Is it "bashing the police" to express concern about the trend among America local law enforcement agencies towards a military-like force?
Over the past two days we've talked on the show about the "militarization of the police." And while many in the audience are worried about the growing police state, their concern is focused on the federal level. Most reject the notion that a local police force that acts and is equipped as the military is of similar concern.
Here are some of the e-mails:
Great debate with [caller] Bob re: police militarization. I tend to generally agree with you, but Bob made some good points. You have a first-class show.
By the way, we both know that military dress by police is for intimidation, which, if it works is preferable to force.
We also both know (but few will say) that police cannot afford to lose a street fight.
As I said on the show, about 98% of the interactions I've ever had with law enforcement have been professional, courteous, and uneventful.
My specific point about the Ferguson, MO situation was that the initial response by police - to meet angry demonstrators with an armored intimidating presence including aiming guns at the crowd - was not a wise approach.
The police didn't cause a riot by the way they dressed.That is like saying the devil made me do it.The police obviously had warning the protesters were going to turn violent which they did and have.Now the big guns have to come in.The dentist and doctors and yes some policemen who are National Guard Members.And the police are much better trained.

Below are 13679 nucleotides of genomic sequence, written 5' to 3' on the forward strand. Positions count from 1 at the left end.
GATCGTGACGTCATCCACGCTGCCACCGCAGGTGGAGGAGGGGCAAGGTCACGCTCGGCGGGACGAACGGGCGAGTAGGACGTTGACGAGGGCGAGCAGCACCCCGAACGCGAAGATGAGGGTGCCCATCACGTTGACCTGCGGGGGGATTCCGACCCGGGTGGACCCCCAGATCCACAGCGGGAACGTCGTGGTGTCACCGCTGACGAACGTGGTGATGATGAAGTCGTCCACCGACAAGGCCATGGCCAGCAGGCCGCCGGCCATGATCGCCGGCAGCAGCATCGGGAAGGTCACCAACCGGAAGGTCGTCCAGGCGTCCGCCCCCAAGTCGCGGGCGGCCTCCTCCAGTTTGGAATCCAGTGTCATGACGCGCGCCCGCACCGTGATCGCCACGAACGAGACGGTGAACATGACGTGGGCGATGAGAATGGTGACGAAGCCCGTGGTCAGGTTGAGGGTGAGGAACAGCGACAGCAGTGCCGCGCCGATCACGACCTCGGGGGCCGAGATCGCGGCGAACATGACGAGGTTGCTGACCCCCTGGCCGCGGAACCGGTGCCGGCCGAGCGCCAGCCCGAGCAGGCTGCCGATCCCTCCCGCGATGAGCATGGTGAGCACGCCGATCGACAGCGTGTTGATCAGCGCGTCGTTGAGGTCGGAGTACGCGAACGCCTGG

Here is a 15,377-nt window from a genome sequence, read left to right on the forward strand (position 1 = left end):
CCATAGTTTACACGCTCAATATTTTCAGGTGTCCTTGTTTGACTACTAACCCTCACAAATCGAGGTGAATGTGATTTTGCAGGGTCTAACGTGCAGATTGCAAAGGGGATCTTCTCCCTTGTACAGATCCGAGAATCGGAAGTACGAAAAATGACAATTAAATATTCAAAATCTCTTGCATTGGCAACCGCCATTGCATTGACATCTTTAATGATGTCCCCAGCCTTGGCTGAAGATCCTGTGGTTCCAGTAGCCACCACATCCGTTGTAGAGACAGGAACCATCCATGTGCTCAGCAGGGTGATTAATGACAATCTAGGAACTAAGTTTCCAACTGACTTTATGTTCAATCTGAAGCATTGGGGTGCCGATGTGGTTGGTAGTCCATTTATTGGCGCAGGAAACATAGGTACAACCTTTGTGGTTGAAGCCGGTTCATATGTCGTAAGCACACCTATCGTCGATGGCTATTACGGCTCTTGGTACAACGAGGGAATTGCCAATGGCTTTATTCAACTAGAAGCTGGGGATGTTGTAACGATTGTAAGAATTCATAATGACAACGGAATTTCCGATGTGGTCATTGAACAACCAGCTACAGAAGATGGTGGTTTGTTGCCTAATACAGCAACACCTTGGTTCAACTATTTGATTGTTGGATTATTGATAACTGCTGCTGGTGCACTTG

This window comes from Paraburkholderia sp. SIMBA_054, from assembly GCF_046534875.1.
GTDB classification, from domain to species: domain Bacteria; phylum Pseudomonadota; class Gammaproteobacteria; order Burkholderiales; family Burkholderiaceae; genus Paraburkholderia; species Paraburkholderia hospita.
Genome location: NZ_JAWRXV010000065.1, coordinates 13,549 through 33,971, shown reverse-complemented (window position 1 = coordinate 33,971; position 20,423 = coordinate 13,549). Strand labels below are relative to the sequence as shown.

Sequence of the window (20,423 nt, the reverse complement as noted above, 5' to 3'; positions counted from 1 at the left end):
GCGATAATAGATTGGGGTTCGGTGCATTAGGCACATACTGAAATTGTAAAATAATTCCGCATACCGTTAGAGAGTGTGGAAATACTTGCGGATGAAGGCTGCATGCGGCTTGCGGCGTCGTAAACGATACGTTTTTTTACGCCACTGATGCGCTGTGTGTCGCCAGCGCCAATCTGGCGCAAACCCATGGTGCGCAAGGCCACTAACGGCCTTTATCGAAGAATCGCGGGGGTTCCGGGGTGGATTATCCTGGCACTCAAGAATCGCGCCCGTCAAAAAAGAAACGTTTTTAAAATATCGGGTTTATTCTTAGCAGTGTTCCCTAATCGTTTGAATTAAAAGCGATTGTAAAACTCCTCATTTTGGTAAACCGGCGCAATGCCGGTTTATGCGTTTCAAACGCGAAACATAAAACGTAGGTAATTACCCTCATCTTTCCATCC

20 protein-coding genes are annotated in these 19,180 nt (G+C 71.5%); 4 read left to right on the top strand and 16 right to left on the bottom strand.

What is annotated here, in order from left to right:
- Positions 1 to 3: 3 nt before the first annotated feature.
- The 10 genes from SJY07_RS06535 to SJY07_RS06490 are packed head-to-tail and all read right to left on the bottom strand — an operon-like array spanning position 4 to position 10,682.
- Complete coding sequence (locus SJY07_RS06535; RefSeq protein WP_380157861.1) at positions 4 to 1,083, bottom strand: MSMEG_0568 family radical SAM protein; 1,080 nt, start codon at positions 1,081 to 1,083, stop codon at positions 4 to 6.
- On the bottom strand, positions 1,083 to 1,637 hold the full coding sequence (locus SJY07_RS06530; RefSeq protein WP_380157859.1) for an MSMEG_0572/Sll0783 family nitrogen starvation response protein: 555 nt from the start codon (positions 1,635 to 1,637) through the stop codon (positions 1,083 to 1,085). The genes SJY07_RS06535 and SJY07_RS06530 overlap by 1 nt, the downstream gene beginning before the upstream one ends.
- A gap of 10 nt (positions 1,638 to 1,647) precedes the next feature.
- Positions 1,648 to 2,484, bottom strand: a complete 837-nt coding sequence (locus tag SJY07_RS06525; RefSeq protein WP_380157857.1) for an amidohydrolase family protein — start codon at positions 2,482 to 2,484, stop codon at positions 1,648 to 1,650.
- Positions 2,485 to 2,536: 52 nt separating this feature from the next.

- Mr. Poon
I agree that once the rioting and looting began, the situation changed and so, too, should the police response.
I believe in the axiom, "The clothes make the man."
When a man dresses the part of an intimidating gangster, I interpret his message to be, "I am an intimidating gangster." And when the police officers begin looking more like soldiers, it is not unreasonable to interpret the message in a similar manner.
I believe there is (and should be) a very real difference between the army and the police.
Don't over blow the "militarization" hype. That "type" weaponry is nothing more than a rifle any citizen can get at the gun show. It is no where close to being the military. That's the same argument the left uses to vilify the ARs and AKs. The VEHICLES do LOOK like military but that actually is more of a safety factor for the police than a "weapon" to use against the citizens. It gives the officers more protection to stay in areas where normally they might assault those areas with GREATER force. These "military" style vehicles do not fire tank rounds, do not have mini guns, etc. Yes it looks, military, but it is not. This incident in Missouri was a pistol. A bullet is a bullet is a bullet, no matter if it is fired from a pistol, or one of those scary evil assault rifles. SNIPER RIFLES ? Yeah..... we had those and machine guns and assault rifles in the mid 1980's. Nothing new there.